Cold War Statesmen Confront the Bomb: Nuclear Diplomacy since 1945

By John Lewis Gaddis; Philip H. Gordon et al. | Go to book overview

5
'War No Longer Has Any Logic Whatever': Dwight D. Eisenhower and the Thermonuclear Revolution

ANDREW P. N. ERDMANN1

COMMON sense tells us that nuclear weapons must have had some impact on the Cold War because of their immense destructive power. When the United States possessed a nuclear monopoly and later clear strategic superiority, its enemies must have been scared and, therefore, extra cautious when America rattled its nuclear sabre. Once nuclear parity was achieved, then both sides had to be scared and, therefore, extra cautious all the time.

But every age has at least one Bishop Berkeley who questions the dicta of common sense. The nuclear age has been no different. First came the 'nuclear revisionists' who interpreted the nuclear age as a story 'mostly about the limited value of these [nuclear] weapons', both militarily and diplomatically, in order to buttress their policy recommendations. 2 The revisionists accepted that the superpowers' nuclear arsenals instilled mutual restraint, but questioned whether the transient American superiority of the early Cold War had been significant. The critique of common sense then moved beyond mere revisionism to what can be labelled 'nuclear nihilism', a position occupied by Professor John Mueller's thesis of nuclear weapons' 'essential irrelevance' for international stability. While their destructive potential is indisputably horrific, according to this analysis, nuclear weapons merely provided an 'extra insurance' to deterring major war during the Cold War. The effective deterrents were instead the images of a large conventional conflict on the scale of the two world wars, and, restraining the Soviet Union and its allies -- the ' Detroit Deterrent' -- the belief that the United States industrial capacity would enable it to triumph in any such war of attrition. 3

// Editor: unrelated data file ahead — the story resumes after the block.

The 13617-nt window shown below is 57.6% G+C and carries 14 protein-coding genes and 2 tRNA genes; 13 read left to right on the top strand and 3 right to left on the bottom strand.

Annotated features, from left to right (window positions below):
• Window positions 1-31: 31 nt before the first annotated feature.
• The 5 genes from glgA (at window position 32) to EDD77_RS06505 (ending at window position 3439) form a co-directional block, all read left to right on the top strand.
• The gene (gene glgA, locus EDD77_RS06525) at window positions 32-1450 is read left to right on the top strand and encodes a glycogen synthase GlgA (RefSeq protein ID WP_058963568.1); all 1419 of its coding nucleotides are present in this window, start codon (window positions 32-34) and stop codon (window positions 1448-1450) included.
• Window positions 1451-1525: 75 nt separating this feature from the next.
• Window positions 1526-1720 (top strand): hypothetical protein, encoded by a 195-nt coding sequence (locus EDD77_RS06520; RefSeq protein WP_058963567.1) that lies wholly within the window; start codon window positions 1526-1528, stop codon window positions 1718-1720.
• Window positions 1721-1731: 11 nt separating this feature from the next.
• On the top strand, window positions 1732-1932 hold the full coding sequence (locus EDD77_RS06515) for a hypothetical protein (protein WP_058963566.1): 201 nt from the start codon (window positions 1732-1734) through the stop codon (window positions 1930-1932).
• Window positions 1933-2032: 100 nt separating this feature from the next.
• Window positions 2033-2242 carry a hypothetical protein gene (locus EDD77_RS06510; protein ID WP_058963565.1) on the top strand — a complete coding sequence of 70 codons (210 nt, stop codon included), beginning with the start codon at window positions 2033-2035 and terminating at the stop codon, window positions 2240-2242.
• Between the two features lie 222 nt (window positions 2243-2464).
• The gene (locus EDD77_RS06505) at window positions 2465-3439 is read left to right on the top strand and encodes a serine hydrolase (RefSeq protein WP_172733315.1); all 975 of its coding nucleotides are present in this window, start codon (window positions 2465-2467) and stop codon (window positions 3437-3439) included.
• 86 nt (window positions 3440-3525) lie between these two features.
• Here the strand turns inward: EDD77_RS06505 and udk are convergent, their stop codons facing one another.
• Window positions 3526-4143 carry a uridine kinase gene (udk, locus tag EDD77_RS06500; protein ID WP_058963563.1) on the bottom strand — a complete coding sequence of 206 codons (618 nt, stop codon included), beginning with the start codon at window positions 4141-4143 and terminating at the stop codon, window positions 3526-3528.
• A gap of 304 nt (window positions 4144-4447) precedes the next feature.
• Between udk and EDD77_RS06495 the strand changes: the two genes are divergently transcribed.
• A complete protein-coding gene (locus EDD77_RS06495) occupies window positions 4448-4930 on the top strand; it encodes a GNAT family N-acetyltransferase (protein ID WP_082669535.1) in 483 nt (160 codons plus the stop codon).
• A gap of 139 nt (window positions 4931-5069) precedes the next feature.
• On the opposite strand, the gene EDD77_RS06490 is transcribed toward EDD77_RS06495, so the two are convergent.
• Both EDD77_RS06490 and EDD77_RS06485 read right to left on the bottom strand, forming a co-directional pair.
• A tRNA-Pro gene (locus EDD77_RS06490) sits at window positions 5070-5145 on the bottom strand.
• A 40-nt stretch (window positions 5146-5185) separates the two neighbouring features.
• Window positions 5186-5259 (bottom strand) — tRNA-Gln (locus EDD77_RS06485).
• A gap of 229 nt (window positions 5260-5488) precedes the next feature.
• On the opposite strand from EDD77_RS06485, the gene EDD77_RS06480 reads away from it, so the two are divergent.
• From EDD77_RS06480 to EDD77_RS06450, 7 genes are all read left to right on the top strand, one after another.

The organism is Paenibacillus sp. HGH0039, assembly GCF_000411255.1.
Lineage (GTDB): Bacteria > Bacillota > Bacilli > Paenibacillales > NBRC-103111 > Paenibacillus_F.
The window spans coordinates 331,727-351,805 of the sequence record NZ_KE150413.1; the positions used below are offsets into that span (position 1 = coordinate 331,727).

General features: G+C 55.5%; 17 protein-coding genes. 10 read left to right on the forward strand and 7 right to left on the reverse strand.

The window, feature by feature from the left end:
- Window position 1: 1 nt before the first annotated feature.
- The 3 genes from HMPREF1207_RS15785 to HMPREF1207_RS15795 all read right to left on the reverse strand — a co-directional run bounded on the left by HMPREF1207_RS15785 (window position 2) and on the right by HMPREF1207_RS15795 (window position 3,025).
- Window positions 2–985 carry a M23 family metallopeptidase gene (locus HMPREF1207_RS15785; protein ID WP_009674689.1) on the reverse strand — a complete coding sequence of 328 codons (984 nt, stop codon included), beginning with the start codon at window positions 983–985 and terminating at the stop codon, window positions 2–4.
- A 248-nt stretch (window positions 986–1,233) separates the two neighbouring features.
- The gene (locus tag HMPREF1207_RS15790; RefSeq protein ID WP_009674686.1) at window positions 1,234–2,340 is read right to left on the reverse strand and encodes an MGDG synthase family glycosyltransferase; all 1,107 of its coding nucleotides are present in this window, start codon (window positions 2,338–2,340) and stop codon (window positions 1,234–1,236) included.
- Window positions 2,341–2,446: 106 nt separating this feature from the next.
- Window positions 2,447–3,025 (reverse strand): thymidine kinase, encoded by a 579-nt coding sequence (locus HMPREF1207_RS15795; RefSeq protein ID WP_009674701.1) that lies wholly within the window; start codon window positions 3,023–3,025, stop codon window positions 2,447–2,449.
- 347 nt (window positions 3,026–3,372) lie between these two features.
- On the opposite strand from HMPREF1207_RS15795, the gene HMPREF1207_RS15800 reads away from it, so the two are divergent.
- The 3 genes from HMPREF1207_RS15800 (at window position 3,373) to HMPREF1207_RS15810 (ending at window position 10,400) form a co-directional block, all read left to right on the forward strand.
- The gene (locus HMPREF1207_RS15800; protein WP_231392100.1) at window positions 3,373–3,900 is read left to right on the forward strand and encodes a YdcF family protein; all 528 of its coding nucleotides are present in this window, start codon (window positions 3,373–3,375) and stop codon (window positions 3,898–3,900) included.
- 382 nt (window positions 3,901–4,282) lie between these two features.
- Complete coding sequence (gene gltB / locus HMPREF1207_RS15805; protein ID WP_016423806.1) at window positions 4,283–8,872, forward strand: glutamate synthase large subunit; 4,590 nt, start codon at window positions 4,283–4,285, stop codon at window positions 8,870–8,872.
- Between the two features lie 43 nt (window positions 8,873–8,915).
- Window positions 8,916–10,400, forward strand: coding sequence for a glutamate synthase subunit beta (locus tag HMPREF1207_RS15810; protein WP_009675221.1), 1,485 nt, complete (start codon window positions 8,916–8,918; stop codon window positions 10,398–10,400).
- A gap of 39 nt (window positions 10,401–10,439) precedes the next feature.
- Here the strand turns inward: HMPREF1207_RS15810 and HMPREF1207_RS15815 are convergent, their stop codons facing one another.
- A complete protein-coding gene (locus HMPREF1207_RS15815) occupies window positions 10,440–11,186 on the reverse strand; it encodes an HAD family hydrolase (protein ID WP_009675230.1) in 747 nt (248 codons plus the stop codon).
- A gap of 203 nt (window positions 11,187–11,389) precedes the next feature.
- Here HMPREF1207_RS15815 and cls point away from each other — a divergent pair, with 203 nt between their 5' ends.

For a variety of reasons, an investigation of Dwight D. Eisenhower's assessment of the nuclear weapons' impact on international relations promises to help us evaluate these challenges to our nuclear common sense. Although dissimilar in many respects, both the revisionists and nihilists perceive the

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